We use cookies to improve this site and enable full functionality. You can change your cookie settings at any time using your browser. Our cookie policy.

We could see more subrogation when autonomous cars come in

We could see more subrogation when autonomous cars come in | Insurance Business

We could see more subrogation when autonomous cars come in
For a while it felt as though the concept of autonomous cars was something that could only ever exist in sci-fi movies, but the reality today is that they are now just a few years away from being on Britain’s roads.

Last year, the government revealed that it was setting the wheels in motion to prepare the UK for the arrival of self-driving technology as early as 2021, with the Law Commission beginning work on an overarching programme of regulation and legislation.

But while it’s clear that the high-tech vehicles are on their way, much less is clear when it comes to the future of auto insurance in an autonomous world.

Liability has been a major area of concern for insurers: in a self-driving, or semi-self-driving vehicle, who is responsible for an accident? Factor into that the increasing interconnectivity of vehicles and other smart technologies, and even the simplest of road traffic accidents can become extremely complex.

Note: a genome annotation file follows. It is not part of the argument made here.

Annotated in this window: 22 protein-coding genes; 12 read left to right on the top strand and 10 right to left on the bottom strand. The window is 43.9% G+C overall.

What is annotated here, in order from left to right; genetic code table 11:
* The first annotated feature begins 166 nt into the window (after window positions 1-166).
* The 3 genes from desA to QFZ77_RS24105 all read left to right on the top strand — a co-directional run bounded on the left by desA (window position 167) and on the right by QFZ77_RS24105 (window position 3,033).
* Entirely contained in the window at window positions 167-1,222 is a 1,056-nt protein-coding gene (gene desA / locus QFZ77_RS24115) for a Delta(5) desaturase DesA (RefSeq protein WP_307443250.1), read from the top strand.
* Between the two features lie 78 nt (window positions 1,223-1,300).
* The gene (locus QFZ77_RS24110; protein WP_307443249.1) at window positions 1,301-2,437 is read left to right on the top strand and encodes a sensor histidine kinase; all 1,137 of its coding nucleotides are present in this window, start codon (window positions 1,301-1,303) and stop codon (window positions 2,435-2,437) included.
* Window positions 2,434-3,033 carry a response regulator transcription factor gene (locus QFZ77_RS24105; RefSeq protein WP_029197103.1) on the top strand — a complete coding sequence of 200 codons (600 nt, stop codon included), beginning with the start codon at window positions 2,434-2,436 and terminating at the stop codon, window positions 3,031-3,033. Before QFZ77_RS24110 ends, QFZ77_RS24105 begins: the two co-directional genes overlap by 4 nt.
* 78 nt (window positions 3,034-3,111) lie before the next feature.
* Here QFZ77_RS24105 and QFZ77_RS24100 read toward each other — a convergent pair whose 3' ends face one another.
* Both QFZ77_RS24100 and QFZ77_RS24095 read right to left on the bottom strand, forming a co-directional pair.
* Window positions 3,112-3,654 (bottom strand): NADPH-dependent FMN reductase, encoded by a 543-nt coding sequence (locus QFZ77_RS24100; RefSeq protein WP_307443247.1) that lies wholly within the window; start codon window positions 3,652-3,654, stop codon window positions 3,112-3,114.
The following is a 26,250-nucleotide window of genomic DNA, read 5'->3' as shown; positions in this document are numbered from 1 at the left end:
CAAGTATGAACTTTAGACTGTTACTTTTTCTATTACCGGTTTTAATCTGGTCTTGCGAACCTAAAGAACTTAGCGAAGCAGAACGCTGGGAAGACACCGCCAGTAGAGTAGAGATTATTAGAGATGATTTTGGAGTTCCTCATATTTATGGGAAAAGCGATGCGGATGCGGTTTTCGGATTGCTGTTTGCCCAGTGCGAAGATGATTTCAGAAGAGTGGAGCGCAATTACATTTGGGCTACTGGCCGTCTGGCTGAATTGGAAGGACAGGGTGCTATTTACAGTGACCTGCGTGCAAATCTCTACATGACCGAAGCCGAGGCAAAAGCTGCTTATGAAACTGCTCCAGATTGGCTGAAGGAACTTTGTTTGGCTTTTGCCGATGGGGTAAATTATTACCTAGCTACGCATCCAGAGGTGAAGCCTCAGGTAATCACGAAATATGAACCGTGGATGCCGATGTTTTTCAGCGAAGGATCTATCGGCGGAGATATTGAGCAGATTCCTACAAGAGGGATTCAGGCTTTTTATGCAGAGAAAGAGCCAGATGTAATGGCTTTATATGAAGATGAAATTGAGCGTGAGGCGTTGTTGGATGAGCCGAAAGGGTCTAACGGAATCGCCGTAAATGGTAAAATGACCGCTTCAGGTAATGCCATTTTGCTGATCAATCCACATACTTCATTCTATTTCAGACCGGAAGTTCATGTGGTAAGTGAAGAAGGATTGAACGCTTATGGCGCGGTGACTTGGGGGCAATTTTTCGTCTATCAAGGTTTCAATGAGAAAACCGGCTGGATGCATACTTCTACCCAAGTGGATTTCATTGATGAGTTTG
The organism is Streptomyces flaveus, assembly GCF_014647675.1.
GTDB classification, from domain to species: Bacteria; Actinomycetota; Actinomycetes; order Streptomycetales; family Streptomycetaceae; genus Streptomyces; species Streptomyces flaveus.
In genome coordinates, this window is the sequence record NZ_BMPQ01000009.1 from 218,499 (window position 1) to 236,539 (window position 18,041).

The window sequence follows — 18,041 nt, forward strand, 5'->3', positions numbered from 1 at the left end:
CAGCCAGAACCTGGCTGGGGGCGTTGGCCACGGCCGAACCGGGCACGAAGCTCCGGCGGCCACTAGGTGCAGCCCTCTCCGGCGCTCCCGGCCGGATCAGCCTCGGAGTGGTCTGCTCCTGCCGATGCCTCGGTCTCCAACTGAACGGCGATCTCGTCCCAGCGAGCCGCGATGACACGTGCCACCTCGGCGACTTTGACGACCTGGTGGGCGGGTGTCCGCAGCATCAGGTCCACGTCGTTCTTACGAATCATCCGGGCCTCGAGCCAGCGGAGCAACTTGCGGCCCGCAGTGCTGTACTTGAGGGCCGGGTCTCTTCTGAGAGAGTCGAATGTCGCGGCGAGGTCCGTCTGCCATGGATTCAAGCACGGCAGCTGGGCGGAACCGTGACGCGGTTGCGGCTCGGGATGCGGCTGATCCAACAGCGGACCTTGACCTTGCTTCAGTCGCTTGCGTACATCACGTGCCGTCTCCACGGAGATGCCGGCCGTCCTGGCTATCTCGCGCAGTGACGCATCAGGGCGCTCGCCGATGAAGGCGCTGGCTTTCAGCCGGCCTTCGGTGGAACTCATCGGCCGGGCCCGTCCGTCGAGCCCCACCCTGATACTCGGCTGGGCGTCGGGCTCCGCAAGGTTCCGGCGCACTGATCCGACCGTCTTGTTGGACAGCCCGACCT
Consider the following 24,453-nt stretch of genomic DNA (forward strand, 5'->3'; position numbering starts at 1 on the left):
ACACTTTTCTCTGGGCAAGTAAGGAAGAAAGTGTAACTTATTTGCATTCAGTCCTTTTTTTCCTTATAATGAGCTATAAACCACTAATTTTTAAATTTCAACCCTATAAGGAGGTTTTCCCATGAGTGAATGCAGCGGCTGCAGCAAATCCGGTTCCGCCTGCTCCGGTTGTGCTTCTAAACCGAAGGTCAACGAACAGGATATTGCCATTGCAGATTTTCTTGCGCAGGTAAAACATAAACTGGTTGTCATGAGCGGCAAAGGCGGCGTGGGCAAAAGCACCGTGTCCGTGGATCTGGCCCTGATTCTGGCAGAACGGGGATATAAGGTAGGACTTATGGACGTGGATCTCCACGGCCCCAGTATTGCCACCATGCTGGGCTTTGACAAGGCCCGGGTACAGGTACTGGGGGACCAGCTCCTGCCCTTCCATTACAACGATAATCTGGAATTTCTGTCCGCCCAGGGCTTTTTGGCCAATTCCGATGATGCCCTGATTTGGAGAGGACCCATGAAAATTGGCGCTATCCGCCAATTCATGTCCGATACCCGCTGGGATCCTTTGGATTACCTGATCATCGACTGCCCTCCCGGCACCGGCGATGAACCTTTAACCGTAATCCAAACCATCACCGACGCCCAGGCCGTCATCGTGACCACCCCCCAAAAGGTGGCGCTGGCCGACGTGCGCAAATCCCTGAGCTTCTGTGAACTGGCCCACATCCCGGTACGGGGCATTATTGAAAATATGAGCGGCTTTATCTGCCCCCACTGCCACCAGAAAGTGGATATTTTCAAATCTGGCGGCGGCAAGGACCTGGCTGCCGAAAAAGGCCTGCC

The arrival of autonomous cars could lead to increased subrogation when it comes to auto insurance, according to Allianz’s Wolfram-Ferdinand Schultz, global practice group leader for liability, heavy industries & manufacturing.

“In those countries where motor insurance is compulsory, and where you have to go to your motor insurer first, it will definitely happen,” Schultz said of the idea, explaining that there will likely be an increasing number of parties involved in the collisions of the future.

Self-driving vehicles will likely be relying on a number of external data sources, potentially creating a complex web when it comes to establishing liability.

“The flood of data could kill us… If we don’t have the right approach to look into this data, analyse and use it, it will not bring us any good,” Schultz said while speaking at the Uniglobal annual claims management conference.
Some have claimed that self-driving technology could eventually lead to accident-free roads, but that looks unlikely, the executive said.

Figures have suggested that 95% of all accidents on the road are connected to human error. “If we assume that’s correct, we still have 5% accidents,” Schultz said. I would say there will definitely be a change, but motor insurance will still have a right to exist. It will exist in a different way.”


Related stories:
Transport minister: New insurance framework for self-driving cars
Risks with driverless cars ‘like teaching a teenager to drive